From GAMEO
Revision as of 19:33, 20 August 2013 by GameoAdmin (Talk | contribs)


Jump to: navigation, search

Sommelsdijk, a town on the island of Goeree-Overflakkee in the Dutch province of South Holland (coordinates: 51° 45′ 20″ N, 4° 9′ 0″ E), a center of Anabaptist-Mennonite activity in the 16th century. Paulus Harrouts of Sommelsdijk was executed in 1540 at Zierikzee, and Joos Jansz of Sommelsdijk died in 1561 as a martyr also at Zierikzee. In 1565 Jan Barentsz and his wife, living at Sommelsdijk, were sought by the police because of their Anabaptist activity, but they had already fled with all their possessions. Sommelsdijk was the birthplace of the noted Dutch elder Leenaert Bouwens.

Elder François de Knuyt debated with the Reformed pastor Abraham Stamperius on infant baptism at Sommelsdijk in 1617. About this time there was a Mennonite congregation at Sommelsdijk, which had a meetinghouse. Concerning this congregation there is not much, information. In the early 18th century it merged, with that of the adjacent town of Middelharnis, but apparently long before, probably by 1664, Sommelsdijk and Middelharnis were, more or less one congregation.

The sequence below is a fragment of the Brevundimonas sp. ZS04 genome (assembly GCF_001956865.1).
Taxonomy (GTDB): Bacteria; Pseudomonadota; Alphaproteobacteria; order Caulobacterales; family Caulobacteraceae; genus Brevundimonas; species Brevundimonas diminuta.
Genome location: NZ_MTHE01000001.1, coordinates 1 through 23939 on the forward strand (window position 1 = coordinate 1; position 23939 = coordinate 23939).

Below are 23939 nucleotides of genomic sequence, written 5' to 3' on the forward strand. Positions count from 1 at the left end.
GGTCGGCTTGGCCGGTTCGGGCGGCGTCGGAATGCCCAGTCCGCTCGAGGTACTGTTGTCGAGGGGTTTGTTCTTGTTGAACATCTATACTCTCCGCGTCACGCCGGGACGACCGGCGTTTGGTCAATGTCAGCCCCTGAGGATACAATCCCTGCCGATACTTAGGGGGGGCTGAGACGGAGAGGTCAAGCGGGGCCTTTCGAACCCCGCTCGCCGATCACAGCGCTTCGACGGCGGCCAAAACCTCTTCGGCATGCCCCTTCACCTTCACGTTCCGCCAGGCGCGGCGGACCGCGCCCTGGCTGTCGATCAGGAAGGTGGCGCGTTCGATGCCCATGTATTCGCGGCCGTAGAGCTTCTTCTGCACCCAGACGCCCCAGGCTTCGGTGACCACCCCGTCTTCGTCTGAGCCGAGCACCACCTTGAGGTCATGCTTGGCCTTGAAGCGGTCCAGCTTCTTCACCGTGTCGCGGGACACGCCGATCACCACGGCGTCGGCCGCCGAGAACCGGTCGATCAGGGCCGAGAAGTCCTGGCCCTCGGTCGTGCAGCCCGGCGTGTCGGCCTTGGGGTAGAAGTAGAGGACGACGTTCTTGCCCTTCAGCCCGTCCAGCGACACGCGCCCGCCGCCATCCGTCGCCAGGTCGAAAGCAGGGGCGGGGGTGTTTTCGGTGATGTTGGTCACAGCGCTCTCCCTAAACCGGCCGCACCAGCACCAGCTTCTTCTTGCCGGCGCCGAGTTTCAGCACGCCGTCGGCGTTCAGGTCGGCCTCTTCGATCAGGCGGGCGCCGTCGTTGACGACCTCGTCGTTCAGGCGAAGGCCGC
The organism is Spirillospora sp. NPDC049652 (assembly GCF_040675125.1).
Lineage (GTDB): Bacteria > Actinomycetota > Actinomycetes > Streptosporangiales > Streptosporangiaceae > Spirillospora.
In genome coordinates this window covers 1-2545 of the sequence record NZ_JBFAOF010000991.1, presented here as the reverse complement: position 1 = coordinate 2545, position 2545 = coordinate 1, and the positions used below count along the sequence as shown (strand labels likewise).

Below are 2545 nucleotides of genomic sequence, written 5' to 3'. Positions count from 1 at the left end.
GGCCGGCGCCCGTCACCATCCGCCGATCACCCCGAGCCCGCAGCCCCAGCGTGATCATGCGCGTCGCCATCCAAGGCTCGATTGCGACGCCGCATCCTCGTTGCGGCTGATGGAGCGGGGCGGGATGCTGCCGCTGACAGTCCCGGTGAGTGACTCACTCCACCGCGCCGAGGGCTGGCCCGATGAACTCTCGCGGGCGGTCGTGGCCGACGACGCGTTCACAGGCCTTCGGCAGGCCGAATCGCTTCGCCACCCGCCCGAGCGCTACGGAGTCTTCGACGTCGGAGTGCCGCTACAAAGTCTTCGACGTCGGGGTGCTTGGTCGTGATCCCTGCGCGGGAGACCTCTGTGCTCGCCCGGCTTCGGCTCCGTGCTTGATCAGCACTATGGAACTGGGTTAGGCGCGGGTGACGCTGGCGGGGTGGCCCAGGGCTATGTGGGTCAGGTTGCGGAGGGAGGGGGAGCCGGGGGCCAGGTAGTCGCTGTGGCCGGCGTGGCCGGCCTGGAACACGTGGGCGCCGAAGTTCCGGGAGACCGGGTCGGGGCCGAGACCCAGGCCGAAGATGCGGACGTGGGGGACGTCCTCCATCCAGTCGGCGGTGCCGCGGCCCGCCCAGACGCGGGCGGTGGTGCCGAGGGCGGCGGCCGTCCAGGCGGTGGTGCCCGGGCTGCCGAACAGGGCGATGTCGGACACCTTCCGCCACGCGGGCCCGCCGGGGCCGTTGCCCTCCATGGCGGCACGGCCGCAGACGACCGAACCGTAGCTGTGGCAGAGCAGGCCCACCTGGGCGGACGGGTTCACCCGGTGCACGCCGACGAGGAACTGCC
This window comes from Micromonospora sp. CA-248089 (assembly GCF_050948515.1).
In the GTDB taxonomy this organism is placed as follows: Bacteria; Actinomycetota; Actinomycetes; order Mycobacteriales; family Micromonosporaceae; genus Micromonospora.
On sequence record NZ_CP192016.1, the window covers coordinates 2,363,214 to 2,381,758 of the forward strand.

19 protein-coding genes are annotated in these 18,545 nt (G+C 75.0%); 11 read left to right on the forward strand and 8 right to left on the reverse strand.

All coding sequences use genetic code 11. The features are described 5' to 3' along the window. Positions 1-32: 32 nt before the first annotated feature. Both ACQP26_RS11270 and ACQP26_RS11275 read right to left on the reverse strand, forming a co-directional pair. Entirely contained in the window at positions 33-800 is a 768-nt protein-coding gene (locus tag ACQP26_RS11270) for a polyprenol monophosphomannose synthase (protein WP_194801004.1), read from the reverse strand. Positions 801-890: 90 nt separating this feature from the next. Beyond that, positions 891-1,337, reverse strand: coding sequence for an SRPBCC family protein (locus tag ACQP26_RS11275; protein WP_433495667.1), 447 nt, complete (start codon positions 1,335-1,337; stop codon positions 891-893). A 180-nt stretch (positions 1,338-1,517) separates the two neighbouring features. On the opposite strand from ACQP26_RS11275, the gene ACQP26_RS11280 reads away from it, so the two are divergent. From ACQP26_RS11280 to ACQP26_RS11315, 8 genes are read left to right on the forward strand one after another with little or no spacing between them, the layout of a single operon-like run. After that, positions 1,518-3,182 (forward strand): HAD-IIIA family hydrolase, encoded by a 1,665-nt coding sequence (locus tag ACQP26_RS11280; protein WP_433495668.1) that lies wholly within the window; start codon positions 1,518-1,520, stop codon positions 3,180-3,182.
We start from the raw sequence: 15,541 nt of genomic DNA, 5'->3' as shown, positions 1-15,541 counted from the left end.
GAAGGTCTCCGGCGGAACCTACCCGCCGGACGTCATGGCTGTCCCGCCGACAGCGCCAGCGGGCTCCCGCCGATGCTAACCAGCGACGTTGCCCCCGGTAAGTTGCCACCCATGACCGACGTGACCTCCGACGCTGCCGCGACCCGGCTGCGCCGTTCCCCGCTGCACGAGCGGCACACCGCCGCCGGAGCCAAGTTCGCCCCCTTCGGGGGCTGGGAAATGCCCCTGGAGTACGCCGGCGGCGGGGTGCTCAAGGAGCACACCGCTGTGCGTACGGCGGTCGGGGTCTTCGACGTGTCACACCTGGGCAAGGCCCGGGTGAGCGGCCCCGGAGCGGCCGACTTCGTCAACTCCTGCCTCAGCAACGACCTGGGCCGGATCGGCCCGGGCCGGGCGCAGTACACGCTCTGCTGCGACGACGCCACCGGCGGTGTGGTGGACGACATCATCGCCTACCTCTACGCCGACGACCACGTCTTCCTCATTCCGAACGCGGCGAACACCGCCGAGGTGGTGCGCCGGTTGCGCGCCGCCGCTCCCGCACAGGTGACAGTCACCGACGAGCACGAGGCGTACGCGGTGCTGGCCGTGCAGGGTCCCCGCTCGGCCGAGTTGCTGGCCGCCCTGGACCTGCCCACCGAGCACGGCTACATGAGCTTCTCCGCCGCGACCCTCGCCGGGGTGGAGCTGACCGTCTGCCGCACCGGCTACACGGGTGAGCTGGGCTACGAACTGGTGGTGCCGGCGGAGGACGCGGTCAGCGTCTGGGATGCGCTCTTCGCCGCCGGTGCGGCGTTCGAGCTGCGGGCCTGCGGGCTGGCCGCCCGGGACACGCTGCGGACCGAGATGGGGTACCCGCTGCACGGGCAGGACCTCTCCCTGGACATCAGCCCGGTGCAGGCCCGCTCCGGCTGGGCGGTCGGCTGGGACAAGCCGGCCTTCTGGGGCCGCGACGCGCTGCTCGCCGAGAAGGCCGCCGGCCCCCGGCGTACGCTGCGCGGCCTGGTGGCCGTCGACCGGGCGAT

Maps

Map:Sommelsdijk (Netherlands)


Author(s) Nanne van der Zijpp
Date Published 1959


Cite This Article

MLA style

van der Zijpp, Nanne. "Sommelsdijk (Zuid-Holland, Netherlands)." Global Anabaptist Mennonite Encyclopedia Online. 1959. Web. 1 Nov 2014. http://gameo.org/index.php?title=Sommelsdijk_(Zuid-Holland,_Netherlands)&oldid=85093.

APA style

van der Zijpp, Nanne. (1959). Sommelsdijk (Zuid-Holland, Netherlands). Global Anabaptist Mennonite Encyclopedia Online. Retrieved 1 November 2014, from http://gameo.org/index.php?title=Sommelsdijk_(Zuid-Holland,_Netherlands)&oldid=85093.




Hpbuttns.gif
Adapted by permission of Herald Press, Harrisonburg, Virginia, and Waterloo, Ontario, from Mennonite Encyclopedia, Vol. 4, p. 575. All rights reserved. For information on ordering the encyclopedia visit the Herald Press website.


©1996-2014 by the Global Anabaptist Mennonite Encyclopedia Online. All rights reserved.